The Ole Miss School of Law chartered a bus to Sumner on Friday, to visit the Tallahatchie County Courthouse and Emmett Till Interpretive Museum. The visit came in response to the photo of three Kappa Alpha fraternity members holding firearms at the river site sign, which made national headlines this summer.
Susan Duncan, law school dean, said that the purpose of the visit was to educate students to make them continually aware of events like that of the Till murder and to show how derogatory the photo was.
“I think it’s very important for law students especially,” Duncan said. “(They) will be the leaders in their communities and should be leaders on campus, so they can have an open dialogue with each other about how we can make sure things change. They should try to make something positive out of a negative situation, and I thought this was a step that would help us do that.”
The students visited the second-floor courtroom of the Tallahatchie County Courthouse, where the 1955 trial that acquitted Till’s murderers, Roy Bryant and J.W. Milam, occurred. Bryant and Milam later confessed to the crime in 1956.
In the courtroom, law students heard, in detail, the story of the courthouse and the Till trial, and were given an update on the current state of the Sumner justice system by District Judge Smith Murphey and the directors of the Emmett Till Interpretive Center.
In 2007, more than 50 years after Till’s murder, the town of Sumner issued a resolution of apology to the Till family for miscarriage of justice. Those in attendance on Friday read the full 414-word resolution, in the same courtroom where his murderers were acquitted.
Part of the resolution read: “We the citizens of Tallahatchie County believe that racial reconciliation begins with telling the truth…We the citizens of Tallahatchie County acknowledge the horrific nature of this crime. Its legacy has haunted our community. We need to understand the system that encouraged these events and others like them to occur so that we can ensure that it never happens again. Working together, we have the power now to fulfill the promise of ‘liberty and justice for all.’”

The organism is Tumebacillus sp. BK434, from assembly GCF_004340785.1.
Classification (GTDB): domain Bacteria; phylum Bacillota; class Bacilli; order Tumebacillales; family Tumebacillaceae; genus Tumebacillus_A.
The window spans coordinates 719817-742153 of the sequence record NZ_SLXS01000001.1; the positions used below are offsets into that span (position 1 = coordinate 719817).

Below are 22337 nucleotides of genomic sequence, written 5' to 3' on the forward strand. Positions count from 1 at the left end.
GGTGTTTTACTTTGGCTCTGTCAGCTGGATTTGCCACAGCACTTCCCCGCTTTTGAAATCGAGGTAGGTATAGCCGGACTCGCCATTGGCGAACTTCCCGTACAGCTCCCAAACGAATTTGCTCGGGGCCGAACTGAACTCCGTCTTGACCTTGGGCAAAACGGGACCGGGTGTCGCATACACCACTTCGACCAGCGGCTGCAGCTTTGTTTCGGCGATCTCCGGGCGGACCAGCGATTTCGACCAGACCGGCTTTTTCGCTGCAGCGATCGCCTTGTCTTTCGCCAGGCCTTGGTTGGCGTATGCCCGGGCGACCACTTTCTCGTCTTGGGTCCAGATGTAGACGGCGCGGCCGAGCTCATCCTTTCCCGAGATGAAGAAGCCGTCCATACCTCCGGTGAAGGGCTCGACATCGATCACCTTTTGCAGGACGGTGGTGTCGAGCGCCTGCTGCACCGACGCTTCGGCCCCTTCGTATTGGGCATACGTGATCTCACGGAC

Beginning in 2006 and continuing today, the second-floor courtroom has undergone restorations to mirror the way it appeared when Till’s trial happened in 1955. In 2007, the county courthouse was listed on the National Register of Historic Places.
“No field trip can rectify what happened, but I think this is one effort,” Duncan said. “But if this is all we do, it won’t be nearly enough. This is, however, a strong symbolic act, to visit this site. But it must be followed with actions.”
Kathryn Simmons, an African American first-year law student at Ole Miss, said that visiting the location where Till was murdered gave her perspective.
“For me, it gives me a place,” Simmons said. “It makes a place for people to not just be visible, but visible in a light that shows their truth and their story, which is something I can appreciate.”
For more information regarding the courthouse and the interpretive museum, visit the website Emmett-Till.org.